We are living in unnerving times. Our societies are defined by a social polarisation not known since the 1930s. This book explores the nuts and bolts of the identity politics that characterise nowadays our universities, but also increasingly Western society at large. The Ideology of Failure asks the most searching questions of the political correctness orthodoxy and gives the reader the tools to talk openly about the topics which we are made to feel awkward about discussing.
The essays in this book address topics as diverse as political correctness, the psycho-cultural problem of groupthink, the freedom of speech and the question of Brexit. What ties all the essays together is an urgent need for a new kind of green conservative thinking that can more effectively challenge the discourse of globalisation, the ideology of liberalism and that can prioritise the local over the global.
‘Journeying through this troubled intersection of politics and culture, Travels in Cultural Nihilism might make the reader cry, fume and even laugh. By the end, though, such contradictory reactions seem salutary and necessary, matching the spirit of the times and perhaps even adding up to an enlightened journey we all need to experience’, The Burkean.
In 2010, Leonard set off on a journey to document the language and spoken traditions of a small group of Inuit living in a remote corner of north-west Greenland. As a teenager, Leonard had read about the Inugguit through the accounts of the explorer, Sir Wally Herbert who lived in the region in the early 1970s. Travelling with hunters out on the Arctic sea ice, he followed in Herbert’s footsteps and discovered another world entirely, a way of life more or less unchanged for a thousand years. Living such a simple life in a pre-industrial society at the top of the world, Leonard came to understand the Inugguit’s privileged take on the busy, overpopulated world that lies beneath them. This is the account of Leonard’s year living with this remote group in the High Arctic.
Nominated for the William Mills Prize for non-fiction polar books.
‘This is a brave book in the long history of explorers in the Arctic. It is evocative, poetic, and critical’, ARCTIC Journal
‘The Polar North is a refreshing combination of linguistics, anthropology and beautiful story-telling’ The Times Literary Supplement
Using the most recent sociolinguistic theory, and drawing on history and archaeology, Leonard explores some of the reasons for the unusual development of the Icelandic language, showing how the Icelandic identity developed through the establishment of social structures and their literary culture. With its rich literature, the language became the single most important factor for the identity of the Icelanders. Language, Society and Identity in early Iceland is a fascinating account of an under examined historical-linguistic story that will spur further research. In particular, it leaves a trail for those concerned with language and identity in Iceland today, where there is for the first time unequivocal evidence of sociolinguistic variation.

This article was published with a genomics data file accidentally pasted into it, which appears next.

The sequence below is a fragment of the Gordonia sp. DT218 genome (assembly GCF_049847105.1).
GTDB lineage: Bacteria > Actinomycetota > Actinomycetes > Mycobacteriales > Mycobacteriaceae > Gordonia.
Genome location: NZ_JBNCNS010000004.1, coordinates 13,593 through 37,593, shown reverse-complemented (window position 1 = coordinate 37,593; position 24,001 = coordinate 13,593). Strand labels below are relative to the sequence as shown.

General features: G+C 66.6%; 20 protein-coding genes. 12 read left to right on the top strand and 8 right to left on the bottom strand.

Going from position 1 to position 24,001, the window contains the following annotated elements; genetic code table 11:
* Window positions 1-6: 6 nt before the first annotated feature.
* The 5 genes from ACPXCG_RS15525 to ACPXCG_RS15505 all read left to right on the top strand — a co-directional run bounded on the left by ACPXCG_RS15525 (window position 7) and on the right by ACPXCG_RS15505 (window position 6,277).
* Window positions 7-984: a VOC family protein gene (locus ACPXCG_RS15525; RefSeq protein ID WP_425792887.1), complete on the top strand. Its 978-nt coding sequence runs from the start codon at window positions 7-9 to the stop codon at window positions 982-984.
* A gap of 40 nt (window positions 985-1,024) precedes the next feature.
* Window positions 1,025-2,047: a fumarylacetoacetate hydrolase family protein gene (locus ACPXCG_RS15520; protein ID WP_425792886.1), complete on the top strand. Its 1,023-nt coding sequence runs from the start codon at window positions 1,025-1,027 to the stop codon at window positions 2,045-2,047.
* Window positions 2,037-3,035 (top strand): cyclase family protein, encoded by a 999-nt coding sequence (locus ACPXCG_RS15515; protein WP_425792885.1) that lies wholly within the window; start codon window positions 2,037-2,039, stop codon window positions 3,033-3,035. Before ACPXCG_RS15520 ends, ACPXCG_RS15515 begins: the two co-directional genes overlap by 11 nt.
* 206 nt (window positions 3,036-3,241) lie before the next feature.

‘Leonard’s is an exemplary illustration of how linguistics and other aspects of cultural history can inform each other insightfully. The study should be accessible and interesting both to readers interested in questions of language and identity formation in ‘new societies’ in general and to those interested in early Icelandic society’, Sociolinguistic Studies
Arctic Journal is one long poem that was written during the year of 2010-2011, much of it during the Dark Period when there is no sun at all for three and a half months in north-west Greenland. Living alone in three different remote Inuit settlements for a year (without leaving the region), the Arctic Journal is Leonard’s response to the transient Arctic landscape, the transcendental voices of the hunters blurring the poet’s insider/outsider distinction, the intimacy of the enmeshed natural and human environment, the vicissitudes of life in the polar desert, the liberty of thought that the open spaces of the North offers, the awakening of primordial intuitions, the isolation and solitude, but also the troubling human environment seen through a very subjective lens.
‘An extraordinary work written in extraordinary circumstances’, Radio 3 The Verb
This book serves as an insightful, ethnographic introduction to the language and oral traditions of the Inugguit, a sub-group of the Inuit who live in north-west Greenland. A unique work, it encompasses an overview of the grammar of Polar Eskimo – a language spoken by about 770 people –, as well as a description of their oral traditions (drum-dancing and story-telling) and the most extensive glossary of the language compiled to date. The book presents the Polar Eskimo language in the orthography established by the author in conjunction with the local community in Greenland: an extremely difficult task for a language made up of such an aberrant phonology and with no written tradition. By exploring their ways of speaking and ways of belonging, Leonard provides a highly original ethnographic interpretation of the nature of Inugguit social organization and their world-view.